Political Expert Explains Why Matthew McConaughey Is Likely To Win If He Runs For Governor

Celebrities going into politics is no new thing. Ronald Reagan had quite the career in Hollywood before serving as governor of California and later president, while Jesse "The Body" Ventura traded the squared circle for the Minnesota governor's mansion. The way he's teasing it, there may even be a chance we could smell The Rock's cooking in the White House kitchen someday, and surely nobody's forgotten a certain former reality TV star who went from hosting The Apprentice to holding forth in the Oval Office.

It shouldn't come as a shock, then, if actor Matthew McConaughey is serious about running for governor of Texas in 2022. Not only is it his actual home state, so no allegations of carpet-bagging, but he wouldn't have a tough act to follow. Current governor Greg Abbott's catching some flak for rolling back his state's mask mandates at a time when COVID-19 still poses a threat, while state senator Ted Cruz continues to make head-turning decisions. As for McConaughey's own politics, he's not as conservative as those currently running the red state, but then, neither is he as left-wing liberal as you might expect a Hollywood A-lister to be. He describes himself as an "aggressive centrist" (via Forbes), and is a vocal opponent of cancel culture, something that may appeal to potential constituents. For some insight into McConaughey's gubernatorial aspirations, Nicki Swift reached out to psychologist and political advisor Dr. Reneé Carr for her take on his candidacy.

Why does any A-lister want to run for office?

To put McConaughey's run in context, Carr addressed the broader phenomenon of celebrity involvement in politics, particularly when it extends so far as for them to seek elected office themselves. She says that celebrities generally run for office because of two main reasons: either "they truly desire to make a change, and believe their fame can increase their success in being elected," or else "they have elevated levels of self-esteem and ego-centric thinking that convinces them that they can — and should — win." She does say that in both cases, the fact that celebs are most comfortable being on-camera or on-stage at all times is "a strong draw" when it comes to them seeking the spotlight in the political arena, as well. "Elected office," she explains, "provides the energizing excitement that comes from always being the center of attention."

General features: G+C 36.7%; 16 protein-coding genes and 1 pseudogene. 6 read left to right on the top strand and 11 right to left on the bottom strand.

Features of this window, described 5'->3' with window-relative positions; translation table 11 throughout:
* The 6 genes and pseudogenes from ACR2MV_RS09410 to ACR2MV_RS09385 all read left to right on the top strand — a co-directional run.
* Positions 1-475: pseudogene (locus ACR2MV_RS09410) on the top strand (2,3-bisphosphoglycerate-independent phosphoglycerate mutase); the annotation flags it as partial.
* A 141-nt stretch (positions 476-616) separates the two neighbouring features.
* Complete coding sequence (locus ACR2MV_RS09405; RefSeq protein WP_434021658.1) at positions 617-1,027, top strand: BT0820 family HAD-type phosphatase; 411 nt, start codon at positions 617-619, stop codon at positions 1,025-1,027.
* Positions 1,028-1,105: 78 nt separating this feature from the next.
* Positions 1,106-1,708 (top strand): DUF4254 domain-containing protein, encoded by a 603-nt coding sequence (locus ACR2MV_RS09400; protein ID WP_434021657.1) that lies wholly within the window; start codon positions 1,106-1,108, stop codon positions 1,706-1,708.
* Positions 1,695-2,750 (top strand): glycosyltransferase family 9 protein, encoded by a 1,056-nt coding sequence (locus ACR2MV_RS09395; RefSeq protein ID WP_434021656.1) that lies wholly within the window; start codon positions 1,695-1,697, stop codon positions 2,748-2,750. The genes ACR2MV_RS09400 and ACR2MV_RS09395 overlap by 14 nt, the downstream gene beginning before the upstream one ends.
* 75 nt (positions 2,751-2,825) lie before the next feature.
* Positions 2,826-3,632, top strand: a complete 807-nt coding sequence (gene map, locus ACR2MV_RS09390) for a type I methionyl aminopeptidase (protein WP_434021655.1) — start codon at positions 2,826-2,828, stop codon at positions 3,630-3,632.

Carr also points out that the political life, as opposed to life in Hollywood, comes with certain perks, those being "a relaxed freedom from a constant focus of staying in shape or staying beautiful," two things that become increasingly difficult with age. As Jay Leno used to say (via The Washington Post), "Politics is show business for ugly people."

Matthew McConaughey's own politics may be motivating him

Carr recognizes that, in McConaughey's case, the actor has long been outspoken on social issues, saying he's "expressed strong political opinions in the past, with criticism for both Republicans and Democrats." She also points to an increase in the number of political candidates who come from non-political backgrounds, and says that many such candidates appear to be winning in landslides. She says this is giving many of us ideas about how democracy may be meant to work, and thinks that McConaughey, like many others, "may be strongly considering a run for politics with the hopes of making a change and impact." One additional factor to consider is the affect the pandemic has had, not only on individuals but on entire industries. Even the entertainment industry has been impacted, and while McConaughey himself likely didn't suffer too much from any hiatus in work, still, he, along with numerous other people, has had ample time to "reconsider... career choices and what could truly make [him] happy.." She feels that this could be an additional motivator driving McConaughey's possible desire to change jobs.

McConaughey might have a real shot

In Carr's opinion, McConaughey "has a very strong chance of winning," and she brings up several other actors, including Reagan and former California "Governator" Arnold Schwarzenegger, who've not only run but won. The latter, especially, may have served as a role model of sorts, as Carr thinks it "likely that Arnold Schwarzenegger's success as governor has inspired Matthew to think he, too, can leverage his movie fame for politics."

Carr says it's not only name recognition that McConaughey's got going for him, since "in political history, most successful male politicians and political candidates are also attractive... [with a] handsomeness that is appealing but not intimidating." She adds that "in addition to his looks, many voters are looking for something and someone they can believe in and they are eager to see a change from status quo politics," and feels that "an actor, a creative, an artist can offer that hope." Should he wind up on the campaign trail, Carr expects that McConaughey will prove to be an especially effective speaker, as his acting skills will allow him to "appeal ... to the hearts of voters who are fatigued or disheartened by polarized political battles."

So are Texans ready to say "howdy" to a governor who once got busted for playing the bongos in the buff while whacked on weed? Sure, why not? No reason politics should be the sole province of the well-behaved and boring.